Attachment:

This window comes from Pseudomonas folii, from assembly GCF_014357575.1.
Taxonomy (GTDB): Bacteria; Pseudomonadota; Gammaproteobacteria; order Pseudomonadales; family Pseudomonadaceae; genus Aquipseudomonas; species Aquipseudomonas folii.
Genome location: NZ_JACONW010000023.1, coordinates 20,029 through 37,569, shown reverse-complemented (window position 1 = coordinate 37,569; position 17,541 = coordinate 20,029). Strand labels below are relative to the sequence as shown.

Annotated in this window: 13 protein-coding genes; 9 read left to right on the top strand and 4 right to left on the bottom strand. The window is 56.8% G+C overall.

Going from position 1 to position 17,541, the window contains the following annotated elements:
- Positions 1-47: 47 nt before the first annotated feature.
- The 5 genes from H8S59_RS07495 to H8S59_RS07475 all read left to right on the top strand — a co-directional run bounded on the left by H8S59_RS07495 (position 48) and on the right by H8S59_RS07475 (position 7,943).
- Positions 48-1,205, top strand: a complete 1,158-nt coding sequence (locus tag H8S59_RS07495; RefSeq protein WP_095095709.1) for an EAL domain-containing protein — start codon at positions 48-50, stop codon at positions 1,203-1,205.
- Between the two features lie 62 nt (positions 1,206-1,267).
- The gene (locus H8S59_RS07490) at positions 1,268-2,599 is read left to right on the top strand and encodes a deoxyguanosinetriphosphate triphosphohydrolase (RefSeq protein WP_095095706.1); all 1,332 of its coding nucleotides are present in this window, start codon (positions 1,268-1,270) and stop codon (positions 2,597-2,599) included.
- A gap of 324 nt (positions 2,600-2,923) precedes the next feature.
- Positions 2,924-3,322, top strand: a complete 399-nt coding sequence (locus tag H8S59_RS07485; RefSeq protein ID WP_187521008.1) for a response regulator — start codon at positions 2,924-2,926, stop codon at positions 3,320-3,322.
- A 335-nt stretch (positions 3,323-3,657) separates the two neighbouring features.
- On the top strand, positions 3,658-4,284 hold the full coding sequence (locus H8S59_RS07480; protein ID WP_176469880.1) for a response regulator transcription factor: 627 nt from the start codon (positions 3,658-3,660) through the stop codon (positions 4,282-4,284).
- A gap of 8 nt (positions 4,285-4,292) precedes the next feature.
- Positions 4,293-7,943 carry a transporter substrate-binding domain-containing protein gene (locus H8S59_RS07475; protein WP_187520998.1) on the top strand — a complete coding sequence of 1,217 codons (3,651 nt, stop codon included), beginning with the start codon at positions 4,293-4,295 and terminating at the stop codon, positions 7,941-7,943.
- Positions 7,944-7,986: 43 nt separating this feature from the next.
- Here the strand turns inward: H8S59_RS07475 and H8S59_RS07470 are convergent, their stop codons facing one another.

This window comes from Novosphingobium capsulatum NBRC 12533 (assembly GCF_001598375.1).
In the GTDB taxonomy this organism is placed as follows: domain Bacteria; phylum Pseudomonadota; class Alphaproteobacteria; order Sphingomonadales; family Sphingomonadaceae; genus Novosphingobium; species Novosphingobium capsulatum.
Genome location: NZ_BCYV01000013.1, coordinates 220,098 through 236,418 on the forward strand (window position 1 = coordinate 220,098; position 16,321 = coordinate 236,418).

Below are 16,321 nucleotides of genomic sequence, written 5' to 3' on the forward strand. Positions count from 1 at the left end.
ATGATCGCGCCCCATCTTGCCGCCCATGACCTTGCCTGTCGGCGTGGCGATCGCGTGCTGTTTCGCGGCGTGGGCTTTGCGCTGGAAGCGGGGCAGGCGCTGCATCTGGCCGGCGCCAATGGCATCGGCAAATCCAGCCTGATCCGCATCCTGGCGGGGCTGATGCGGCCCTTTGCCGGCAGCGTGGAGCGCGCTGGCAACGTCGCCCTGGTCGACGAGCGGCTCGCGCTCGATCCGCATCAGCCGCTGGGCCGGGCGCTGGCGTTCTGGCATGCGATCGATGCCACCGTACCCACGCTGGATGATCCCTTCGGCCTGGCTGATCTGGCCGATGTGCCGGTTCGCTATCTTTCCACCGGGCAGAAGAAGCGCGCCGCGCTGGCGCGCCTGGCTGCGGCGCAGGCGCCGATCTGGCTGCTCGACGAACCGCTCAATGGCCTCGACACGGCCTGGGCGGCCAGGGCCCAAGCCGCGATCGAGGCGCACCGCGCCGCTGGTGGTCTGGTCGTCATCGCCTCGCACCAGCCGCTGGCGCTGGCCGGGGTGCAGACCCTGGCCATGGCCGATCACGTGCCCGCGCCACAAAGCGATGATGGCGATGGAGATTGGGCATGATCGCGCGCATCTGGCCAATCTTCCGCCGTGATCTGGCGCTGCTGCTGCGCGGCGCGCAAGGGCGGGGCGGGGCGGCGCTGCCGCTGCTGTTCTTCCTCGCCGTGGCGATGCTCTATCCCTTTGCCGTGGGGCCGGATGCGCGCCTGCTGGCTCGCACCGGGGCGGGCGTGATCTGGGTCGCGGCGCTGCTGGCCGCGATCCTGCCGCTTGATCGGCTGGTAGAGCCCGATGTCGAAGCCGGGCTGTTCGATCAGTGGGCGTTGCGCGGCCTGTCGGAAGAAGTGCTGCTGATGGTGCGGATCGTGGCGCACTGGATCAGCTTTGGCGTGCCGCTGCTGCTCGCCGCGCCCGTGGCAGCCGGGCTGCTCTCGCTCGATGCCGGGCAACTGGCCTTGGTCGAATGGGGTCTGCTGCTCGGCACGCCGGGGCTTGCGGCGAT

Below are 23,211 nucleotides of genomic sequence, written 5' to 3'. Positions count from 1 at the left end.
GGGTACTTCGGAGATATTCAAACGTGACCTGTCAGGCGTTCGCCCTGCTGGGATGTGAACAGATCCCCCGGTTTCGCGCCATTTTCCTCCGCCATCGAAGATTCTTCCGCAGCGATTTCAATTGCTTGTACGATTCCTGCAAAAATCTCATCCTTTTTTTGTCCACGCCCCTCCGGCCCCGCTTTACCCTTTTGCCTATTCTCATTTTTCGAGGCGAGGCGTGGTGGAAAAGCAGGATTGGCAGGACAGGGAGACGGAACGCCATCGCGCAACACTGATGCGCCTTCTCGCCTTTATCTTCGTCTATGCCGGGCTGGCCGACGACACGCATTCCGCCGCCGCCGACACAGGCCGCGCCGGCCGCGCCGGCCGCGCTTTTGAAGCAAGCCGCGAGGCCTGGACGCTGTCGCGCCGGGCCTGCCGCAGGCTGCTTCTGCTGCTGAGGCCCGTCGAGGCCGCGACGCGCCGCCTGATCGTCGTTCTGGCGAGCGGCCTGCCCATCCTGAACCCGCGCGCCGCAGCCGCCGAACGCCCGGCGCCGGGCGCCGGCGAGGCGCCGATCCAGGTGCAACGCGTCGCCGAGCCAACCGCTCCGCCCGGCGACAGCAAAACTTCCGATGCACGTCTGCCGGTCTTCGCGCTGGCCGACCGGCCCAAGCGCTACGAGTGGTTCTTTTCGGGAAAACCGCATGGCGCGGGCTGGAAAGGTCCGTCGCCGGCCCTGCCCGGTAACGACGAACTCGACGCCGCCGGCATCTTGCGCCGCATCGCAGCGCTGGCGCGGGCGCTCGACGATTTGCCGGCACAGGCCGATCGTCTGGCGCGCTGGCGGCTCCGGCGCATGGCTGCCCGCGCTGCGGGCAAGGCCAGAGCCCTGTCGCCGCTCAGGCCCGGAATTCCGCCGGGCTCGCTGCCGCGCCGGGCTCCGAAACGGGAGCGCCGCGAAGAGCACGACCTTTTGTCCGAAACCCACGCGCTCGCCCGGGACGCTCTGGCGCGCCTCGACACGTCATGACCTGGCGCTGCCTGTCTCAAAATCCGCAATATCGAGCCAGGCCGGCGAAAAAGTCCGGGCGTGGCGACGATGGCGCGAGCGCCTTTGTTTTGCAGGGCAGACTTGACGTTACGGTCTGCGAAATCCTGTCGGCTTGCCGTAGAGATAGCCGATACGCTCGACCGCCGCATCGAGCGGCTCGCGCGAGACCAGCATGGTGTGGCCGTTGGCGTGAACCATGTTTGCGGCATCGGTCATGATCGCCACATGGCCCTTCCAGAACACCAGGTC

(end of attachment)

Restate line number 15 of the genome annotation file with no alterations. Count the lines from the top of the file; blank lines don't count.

- A gap of 8 nt (positions 4,285-4,292) precedes the next feature.